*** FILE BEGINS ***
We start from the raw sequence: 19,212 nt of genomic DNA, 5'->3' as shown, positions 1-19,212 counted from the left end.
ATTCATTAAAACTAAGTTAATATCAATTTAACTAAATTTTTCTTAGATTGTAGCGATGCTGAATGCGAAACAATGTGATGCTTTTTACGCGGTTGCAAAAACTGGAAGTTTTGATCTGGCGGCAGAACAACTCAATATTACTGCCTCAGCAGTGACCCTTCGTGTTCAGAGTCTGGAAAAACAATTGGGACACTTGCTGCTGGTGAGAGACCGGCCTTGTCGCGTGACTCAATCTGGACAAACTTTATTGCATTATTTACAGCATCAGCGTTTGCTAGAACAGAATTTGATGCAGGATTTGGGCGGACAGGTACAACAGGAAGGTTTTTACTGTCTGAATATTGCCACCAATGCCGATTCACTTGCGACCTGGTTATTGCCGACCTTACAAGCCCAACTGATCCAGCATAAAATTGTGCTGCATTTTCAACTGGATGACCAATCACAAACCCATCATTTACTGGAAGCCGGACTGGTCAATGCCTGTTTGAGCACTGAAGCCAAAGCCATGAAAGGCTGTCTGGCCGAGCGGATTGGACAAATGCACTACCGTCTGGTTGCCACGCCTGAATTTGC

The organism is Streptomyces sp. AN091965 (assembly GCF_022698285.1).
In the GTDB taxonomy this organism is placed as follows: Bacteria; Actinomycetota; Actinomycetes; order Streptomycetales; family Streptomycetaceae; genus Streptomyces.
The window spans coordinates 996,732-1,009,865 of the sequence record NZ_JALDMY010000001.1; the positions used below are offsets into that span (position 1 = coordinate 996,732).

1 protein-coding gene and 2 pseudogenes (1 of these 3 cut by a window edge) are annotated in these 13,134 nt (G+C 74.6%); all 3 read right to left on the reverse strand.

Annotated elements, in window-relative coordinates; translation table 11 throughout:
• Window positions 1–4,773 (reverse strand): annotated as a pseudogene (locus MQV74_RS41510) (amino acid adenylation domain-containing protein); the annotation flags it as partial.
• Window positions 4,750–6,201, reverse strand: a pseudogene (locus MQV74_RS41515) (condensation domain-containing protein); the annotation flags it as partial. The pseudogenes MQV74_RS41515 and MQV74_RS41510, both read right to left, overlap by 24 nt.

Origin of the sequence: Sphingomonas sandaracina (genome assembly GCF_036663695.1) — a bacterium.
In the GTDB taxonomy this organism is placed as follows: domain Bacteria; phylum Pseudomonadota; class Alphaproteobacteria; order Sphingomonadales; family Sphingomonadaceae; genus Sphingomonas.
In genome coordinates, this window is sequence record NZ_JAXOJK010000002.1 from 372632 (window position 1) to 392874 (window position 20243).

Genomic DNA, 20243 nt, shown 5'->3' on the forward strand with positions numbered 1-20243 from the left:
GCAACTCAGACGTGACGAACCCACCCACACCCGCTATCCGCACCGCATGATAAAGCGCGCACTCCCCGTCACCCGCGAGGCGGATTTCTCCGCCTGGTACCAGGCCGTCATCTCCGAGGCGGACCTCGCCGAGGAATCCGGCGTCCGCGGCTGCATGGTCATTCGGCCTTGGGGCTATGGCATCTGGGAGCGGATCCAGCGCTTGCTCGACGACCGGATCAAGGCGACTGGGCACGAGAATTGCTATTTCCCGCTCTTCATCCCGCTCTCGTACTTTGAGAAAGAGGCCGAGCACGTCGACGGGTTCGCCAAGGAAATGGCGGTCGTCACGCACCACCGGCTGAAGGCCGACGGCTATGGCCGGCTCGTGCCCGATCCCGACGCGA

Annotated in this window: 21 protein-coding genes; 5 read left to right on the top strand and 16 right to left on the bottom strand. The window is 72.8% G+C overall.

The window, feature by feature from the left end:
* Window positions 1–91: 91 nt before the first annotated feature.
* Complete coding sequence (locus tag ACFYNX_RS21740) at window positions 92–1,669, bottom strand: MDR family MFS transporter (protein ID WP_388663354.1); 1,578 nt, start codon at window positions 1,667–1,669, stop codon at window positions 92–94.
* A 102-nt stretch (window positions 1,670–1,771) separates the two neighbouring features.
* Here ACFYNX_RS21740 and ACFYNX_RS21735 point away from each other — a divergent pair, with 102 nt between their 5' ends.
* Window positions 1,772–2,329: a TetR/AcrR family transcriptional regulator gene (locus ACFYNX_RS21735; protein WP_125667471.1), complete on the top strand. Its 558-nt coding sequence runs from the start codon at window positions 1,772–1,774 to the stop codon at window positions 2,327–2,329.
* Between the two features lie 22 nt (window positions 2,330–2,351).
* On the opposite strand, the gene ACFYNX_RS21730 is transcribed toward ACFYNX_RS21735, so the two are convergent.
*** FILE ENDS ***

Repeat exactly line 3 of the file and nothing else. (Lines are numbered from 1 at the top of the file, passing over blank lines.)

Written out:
The organism is Streptomyces sp. AN091965 (assembly GCF_022698285.1).